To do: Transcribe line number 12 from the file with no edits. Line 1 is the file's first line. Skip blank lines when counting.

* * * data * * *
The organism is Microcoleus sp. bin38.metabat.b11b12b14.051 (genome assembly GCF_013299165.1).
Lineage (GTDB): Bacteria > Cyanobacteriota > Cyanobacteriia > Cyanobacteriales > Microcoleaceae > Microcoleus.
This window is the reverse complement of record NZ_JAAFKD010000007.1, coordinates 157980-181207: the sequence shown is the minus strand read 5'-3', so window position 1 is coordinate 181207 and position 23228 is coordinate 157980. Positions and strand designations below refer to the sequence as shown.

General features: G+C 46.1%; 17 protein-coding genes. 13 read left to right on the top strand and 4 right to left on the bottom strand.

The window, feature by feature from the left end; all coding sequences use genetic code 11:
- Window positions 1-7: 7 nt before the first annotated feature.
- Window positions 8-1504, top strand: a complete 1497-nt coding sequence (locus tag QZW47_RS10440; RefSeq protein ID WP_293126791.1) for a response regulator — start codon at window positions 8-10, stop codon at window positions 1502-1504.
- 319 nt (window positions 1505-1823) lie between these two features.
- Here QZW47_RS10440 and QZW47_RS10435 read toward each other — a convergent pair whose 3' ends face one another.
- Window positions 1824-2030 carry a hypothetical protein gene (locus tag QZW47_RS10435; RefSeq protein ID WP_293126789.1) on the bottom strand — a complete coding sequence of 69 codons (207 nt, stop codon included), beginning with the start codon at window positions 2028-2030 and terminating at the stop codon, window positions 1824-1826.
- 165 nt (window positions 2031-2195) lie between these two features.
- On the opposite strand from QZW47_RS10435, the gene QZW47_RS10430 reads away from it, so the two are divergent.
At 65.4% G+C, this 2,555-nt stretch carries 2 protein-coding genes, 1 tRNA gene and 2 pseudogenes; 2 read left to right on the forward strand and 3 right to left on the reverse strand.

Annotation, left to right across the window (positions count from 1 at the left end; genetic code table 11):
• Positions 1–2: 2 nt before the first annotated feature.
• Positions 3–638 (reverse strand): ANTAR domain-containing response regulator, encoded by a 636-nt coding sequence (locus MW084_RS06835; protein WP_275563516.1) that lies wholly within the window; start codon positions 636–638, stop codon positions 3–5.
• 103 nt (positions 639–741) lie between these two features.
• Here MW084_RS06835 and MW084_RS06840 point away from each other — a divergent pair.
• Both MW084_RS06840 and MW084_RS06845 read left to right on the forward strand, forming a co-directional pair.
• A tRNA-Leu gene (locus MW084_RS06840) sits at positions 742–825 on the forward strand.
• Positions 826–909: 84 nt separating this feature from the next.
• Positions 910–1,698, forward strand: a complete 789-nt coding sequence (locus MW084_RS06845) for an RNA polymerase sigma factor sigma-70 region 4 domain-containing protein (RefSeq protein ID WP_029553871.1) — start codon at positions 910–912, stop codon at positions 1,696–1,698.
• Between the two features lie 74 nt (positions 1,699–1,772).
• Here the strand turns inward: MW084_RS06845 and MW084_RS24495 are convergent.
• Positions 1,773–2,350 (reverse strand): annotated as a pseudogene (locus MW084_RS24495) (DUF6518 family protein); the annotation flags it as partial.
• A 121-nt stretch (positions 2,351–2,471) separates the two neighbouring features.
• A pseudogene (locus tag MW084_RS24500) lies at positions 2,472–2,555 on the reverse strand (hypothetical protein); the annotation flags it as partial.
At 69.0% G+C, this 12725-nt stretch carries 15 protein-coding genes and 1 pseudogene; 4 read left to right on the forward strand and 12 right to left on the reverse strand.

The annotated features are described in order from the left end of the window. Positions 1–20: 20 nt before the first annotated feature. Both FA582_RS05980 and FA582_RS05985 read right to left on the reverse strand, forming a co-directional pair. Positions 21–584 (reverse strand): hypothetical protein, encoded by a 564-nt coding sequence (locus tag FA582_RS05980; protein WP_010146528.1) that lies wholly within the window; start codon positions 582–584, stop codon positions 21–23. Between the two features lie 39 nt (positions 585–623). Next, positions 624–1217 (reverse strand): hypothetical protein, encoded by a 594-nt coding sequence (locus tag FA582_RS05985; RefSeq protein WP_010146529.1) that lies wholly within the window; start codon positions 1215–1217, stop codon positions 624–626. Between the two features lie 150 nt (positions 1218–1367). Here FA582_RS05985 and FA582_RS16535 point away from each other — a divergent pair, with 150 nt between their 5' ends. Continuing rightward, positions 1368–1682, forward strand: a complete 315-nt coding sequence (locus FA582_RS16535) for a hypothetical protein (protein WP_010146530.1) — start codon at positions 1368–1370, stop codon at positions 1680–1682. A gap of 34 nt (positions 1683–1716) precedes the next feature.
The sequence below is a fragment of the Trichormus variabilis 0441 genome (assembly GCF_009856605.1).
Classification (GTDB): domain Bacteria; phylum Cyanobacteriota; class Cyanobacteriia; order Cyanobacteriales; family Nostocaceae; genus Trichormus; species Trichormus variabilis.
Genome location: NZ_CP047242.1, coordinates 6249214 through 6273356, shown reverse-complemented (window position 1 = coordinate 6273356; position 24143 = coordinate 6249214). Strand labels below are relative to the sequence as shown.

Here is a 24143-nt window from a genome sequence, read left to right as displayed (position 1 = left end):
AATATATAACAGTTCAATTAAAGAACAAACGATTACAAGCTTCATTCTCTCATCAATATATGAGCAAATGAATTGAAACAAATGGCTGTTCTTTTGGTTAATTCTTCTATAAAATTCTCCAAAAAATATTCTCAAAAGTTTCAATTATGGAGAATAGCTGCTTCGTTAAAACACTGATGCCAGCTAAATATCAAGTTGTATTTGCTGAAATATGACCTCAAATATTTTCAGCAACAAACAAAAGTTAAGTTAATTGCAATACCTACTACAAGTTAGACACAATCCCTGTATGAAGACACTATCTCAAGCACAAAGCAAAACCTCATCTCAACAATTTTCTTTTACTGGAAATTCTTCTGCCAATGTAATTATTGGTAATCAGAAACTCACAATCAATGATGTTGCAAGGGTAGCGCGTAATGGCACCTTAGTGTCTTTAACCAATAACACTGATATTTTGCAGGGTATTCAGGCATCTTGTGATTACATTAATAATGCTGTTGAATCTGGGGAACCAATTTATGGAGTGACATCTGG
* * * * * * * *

- On the opposite strand from QZW47_RS10435, the gene QZW47_RS10430 reads away from it, so the two are divergent.